• special educational, health and social care provision for children and young people with SEN and disabilities (including online and blended learning)
  • arrangements for identifying and assessing children with SEN
  • how parents and young people can request an assessment for an EHC plan
  • other educational provision (such as post-16 education, training, apprenticeships, traineeships or supported internships)
  • helping young people prepare for adulthood
  • travel arrangements for early years providers, schools and post-16 institutions
  • support for those moving between phases of education
  • sources of advice, information and support
  • childcare
  • leisure activities
  • support available to young people in higher education
  • arrangements for resolving disagreements, mediation, complaining and appealing
  • the LA’s accessibility strategy
  • any “approved” independent educational institutions.

What does this all mean in practice?

The local offer is supposed to be comprehensive and cover everything from early years right through to post-16 provision. It also covers educational provision that can be provided in non-maintained special schools, independent schools and specialist colleges mainly catering for children with SEN, which can be named in a statement or EHC plan. As well as education, though, it should also cover health and social care, and include information about things such as short breaks and respite care. The aim overall is to provide support to children and young people into adulthood. Ideally, the local offer will become a one-stop-shop for those who need it to get access to the information they require.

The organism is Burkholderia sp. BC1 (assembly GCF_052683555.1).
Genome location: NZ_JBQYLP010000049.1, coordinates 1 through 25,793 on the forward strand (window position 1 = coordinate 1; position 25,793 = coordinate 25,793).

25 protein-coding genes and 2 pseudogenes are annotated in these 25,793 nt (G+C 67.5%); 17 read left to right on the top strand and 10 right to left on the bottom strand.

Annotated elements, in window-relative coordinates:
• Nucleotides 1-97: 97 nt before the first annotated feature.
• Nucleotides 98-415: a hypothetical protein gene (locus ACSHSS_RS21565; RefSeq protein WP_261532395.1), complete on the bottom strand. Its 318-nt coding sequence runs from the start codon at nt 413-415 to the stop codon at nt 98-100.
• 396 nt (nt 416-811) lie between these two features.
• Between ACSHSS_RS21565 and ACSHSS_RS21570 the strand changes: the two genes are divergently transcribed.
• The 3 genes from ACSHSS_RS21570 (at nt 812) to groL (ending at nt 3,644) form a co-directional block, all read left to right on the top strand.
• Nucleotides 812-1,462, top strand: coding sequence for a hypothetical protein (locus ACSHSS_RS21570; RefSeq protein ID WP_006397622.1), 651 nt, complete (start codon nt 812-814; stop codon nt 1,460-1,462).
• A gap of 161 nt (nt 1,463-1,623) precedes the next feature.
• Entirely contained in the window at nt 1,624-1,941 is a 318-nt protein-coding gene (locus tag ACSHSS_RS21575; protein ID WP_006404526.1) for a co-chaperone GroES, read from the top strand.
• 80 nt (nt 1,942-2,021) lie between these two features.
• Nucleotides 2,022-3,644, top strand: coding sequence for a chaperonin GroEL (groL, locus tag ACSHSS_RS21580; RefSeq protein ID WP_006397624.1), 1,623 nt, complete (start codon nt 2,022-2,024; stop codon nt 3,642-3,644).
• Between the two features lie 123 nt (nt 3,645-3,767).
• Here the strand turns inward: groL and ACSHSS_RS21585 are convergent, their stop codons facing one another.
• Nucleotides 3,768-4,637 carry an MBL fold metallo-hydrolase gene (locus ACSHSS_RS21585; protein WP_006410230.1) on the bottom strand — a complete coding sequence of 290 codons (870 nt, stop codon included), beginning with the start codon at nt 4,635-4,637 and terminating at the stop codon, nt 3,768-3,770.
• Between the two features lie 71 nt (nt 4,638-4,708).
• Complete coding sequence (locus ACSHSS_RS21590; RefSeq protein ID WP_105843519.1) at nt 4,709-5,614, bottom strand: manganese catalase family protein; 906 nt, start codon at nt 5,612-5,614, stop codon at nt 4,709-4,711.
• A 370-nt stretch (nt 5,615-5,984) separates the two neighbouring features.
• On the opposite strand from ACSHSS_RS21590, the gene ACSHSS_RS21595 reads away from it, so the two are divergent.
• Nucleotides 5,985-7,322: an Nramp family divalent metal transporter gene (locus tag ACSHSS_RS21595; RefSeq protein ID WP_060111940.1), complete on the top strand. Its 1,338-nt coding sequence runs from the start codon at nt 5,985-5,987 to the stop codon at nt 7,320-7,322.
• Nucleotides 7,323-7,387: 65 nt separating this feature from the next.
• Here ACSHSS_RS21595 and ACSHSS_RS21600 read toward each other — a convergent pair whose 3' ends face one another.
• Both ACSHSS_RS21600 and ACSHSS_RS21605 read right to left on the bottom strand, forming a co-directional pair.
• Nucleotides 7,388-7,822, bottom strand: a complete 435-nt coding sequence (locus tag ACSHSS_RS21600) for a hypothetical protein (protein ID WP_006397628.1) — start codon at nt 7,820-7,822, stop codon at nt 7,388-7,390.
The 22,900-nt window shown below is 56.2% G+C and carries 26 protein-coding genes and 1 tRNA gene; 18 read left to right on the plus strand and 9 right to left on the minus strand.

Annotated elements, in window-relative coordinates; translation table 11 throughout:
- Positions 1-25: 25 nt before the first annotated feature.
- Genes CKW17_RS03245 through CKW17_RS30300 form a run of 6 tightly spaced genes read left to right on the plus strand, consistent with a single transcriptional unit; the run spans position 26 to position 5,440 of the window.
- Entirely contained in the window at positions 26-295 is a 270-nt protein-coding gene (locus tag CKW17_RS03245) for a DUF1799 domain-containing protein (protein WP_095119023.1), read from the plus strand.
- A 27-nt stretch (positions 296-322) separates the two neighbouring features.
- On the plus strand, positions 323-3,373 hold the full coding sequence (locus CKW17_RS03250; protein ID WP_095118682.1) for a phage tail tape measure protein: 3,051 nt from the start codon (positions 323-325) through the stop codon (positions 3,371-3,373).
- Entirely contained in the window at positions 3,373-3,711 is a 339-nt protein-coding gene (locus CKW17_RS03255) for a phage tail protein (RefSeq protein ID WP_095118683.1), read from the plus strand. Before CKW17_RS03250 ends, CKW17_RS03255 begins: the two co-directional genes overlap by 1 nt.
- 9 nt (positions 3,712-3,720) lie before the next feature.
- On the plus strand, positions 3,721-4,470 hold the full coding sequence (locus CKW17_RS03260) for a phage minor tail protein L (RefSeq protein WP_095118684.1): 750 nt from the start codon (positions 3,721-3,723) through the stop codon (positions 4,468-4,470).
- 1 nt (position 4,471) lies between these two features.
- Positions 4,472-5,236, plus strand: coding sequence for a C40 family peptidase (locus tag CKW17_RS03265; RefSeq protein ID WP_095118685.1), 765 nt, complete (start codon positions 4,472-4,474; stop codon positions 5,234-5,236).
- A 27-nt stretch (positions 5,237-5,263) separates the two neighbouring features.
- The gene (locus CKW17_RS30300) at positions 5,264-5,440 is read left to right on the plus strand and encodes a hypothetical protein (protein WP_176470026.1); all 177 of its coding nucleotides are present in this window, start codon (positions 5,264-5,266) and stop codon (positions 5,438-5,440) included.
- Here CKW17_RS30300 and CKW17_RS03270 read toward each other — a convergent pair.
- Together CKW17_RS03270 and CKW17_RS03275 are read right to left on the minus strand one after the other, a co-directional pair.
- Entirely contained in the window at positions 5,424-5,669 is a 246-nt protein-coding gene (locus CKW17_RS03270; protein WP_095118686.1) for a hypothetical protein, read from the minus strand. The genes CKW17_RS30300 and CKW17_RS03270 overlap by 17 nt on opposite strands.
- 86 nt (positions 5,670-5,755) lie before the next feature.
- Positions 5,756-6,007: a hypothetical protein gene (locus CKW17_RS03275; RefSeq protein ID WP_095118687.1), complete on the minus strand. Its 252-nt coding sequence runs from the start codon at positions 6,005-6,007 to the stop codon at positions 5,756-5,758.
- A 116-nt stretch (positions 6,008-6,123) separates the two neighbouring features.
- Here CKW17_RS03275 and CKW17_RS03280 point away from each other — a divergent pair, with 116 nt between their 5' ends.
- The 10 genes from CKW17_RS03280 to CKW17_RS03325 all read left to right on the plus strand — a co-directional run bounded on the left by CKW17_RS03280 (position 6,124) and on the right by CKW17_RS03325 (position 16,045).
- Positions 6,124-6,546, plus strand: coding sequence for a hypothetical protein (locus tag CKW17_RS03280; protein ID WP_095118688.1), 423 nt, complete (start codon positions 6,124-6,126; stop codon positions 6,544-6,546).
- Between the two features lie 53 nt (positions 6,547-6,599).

Will local offers make a difference?

While the idea of a local offer is a positive step, at the moment the quality of a number of LAs’ local offers leaves a lot to be desired. For example, I have found LA’s without proper information available yet and websites with broken hyperlinks and a lack of comprehensive information. Of course, something as big as this always has teething problems at the start. So, parents and young people may still have to research information for themselves. Unfortunately, the provision identified in the local offer itself is not actually legally enforceable on an individual basis. Like before, it is still going to be important to try to sometimes get special educational provision identified in a statement or EHC plan.

How do I find my LA’s local offer?

The SEN Code of Practice states that LAs must make their local offer accessible on a website but must also publish their arrangements for enabling those without access to the internet to get that information. LAs must additionally have arrangements for making any information and advice accessible for different groups and people with different types of SEN. If it does not provide the information itself, the local offer must detail how to get information and advice. Both LAs and clinical commissioning groups must publicise the availability of information, advice and opportunities for people to participate in strategic decision-making.

Further information

Douglas runs the website: www.SpecialEducationalNeeds.co.uk and is also the author of A Guide To The SEN Code of Practice (What You Need To Know), which is available for all eBook readers: www.AGuideToTheSENCodeOfPractice.co.uk

The advice provided here is of a general nature and Douglas Silas Solicitors cannot be held responsible for any loss caused by reliance placed upon it. Unfortunately, Douglas cannot respond to questions sent to him directly but if you have a question you would like answered in a future issue of SEN Magazine, please email: editor@senmagazine.co.uk

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SEN law
Douglas Silas Solicitos